Using path analysis to predict bodyweight from body measurements of goats and sheep of communal rangelands in Botswana
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Temoso, O., Coleman, M., Baker, D., Morley, P., Baleseng, L., Makgekgenene, A. and Bahta, S. 2017. Using path analysis to predict bodyweight from body measurements of goats and sheep of communal rangelands in Botswana. South African Journal of Animal Science 47(6): 854-863.
Permanent link to cite or share this item: https://hdl.handle.net/10568/90663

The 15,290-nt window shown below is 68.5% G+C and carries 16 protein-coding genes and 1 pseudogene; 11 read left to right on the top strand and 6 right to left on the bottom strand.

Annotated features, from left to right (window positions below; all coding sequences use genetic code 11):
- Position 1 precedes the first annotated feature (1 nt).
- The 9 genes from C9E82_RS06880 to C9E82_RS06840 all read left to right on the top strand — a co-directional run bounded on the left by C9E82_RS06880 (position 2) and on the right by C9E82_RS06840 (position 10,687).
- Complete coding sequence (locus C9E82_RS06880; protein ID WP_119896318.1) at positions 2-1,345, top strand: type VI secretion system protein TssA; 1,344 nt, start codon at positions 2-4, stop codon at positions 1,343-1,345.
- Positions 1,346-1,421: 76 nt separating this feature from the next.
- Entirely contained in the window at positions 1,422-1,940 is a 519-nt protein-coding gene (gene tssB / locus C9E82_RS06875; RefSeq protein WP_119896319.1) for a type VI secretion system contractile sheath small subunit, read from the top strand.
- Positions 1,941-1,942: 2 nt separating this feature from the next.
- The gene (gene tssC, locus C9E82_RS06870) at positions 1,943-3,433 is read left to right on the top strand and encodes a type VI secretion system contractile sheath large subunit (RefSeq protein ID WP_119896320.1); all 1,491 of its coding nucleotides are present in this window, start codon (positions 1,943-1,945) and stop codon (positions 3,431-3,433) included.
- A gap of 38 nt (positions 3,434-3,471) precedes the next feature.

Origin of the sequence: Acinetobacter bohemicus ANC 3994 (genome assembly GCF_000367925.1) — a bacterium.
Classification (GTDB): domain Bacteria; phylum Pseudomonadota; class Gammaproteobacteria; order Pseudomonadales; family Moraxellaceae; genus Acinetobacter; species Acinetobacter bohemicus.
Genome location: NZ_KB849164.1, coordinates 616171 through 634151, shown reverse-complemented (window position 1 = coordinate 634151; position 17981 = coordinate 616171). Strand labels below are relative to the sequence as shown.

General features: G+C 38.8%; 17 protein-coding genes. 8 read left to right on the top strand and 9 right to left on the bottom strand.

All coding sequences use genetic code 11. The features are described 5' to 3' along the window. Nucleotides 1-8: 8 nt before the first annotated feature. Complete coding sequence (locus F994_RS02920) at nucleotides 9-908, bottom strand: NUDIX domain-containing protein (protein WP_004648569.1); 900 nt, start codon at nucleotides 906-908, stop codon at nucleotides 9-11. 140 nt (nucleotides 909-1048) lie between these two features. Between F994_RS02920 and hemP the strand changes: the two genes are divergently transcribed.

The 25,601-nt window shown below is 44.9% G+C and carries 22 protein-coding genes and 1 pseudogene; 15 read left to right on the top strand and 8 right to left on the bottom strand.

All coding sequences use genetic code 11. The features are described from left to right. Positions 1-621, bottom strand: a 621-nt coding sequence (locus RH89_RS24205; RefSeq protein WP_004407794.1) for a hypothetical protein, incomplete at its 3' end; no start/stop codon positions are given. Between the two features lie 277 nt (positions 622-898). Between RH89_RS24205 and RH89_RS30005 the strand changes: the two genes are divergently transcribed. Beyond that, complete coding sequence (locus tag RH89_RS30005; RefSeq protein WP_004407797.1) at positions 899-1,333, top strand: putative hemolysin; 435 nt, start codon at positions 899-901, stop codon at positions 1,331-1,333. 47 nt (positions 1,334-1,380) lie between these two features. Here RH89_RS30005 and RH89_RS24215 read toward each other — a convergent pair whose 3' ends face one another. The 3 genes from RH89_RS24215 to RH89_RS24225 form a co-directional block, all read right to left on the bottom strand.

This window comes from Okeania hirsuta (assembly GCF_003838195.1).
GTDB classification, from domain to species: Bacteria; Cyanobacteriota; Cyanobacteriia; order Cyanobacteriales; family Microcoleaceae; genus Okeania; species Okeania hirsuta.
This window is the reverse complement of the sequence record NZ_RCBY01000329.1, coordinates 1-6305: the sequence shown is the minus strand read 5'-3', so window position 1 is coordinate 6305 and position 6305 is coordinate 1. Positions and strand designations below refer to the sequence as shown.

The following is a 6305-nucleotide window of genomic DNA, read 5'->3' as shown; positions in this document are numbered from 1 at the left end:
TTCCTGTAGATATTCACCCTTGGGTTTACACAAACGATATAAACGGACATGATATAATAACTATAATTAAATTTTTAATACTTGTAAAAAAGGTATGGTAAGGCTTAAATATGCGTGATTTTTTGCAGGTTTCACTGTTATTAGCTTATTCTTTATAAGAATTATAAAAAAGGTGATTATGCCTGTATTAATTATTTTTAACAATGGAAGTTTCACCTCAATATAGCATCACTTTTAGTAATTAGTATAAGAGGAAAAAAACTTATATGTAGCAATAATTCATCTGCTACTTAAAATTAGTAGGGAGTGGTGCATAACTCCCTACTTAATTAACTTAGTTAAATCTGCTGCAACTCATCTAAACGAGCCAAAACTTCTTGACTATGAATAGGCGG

The objective of this study was to determine the practicality of using linear body measurement traits to predict live weight of goats and sheep under communal grazing in three districts of Botswana, namely Central, Kweneng, and Kgalagadi. Pairwise (Pearson) correlations were estimated using bodyweight (BW) and morphological trait measurements, namely heart girth (HG), shoulder height (SH), and body condition score (BCS) for a sample of 1447 goats and 588 sheep. These ranged from 0.19 to 0.94 for goats and 0.44 to 0.94 for sheep, and were statistically significant. In both animals, regardless of sex, the highest positive correlations were found between BW and HG, followed by BW and SH, then BW and BCS. The direct and indirect relationship between BW and morphological traits using a path analysis approach were also estimated. This analysis suggested that the direct effect of HG on BW was higher at 0.761 for male and 0.662 for female goats, respectively. Similarly, the direct effect of HG on BW was higher among sheep at 0.764 for males and 0.882 for females. The direct effects of SH in all the animals were also positively influenced by BW. It was concluded that among these three morphological traits, the most valuable for estimating the BW for goats and sheep in Botswana is HG, followed by SH. BCS was found non-significant. Path analysis therefore has an advantage over previous empirical studies by providing more detailed information on the relationships (direct and indirect) between these variables. A further implication of this study is that a conversion table could be constructed to help smallholder farmers to estimate the live weight of their sheep and goats from linear measurements. This would aid in the management and marketing of their livestock.
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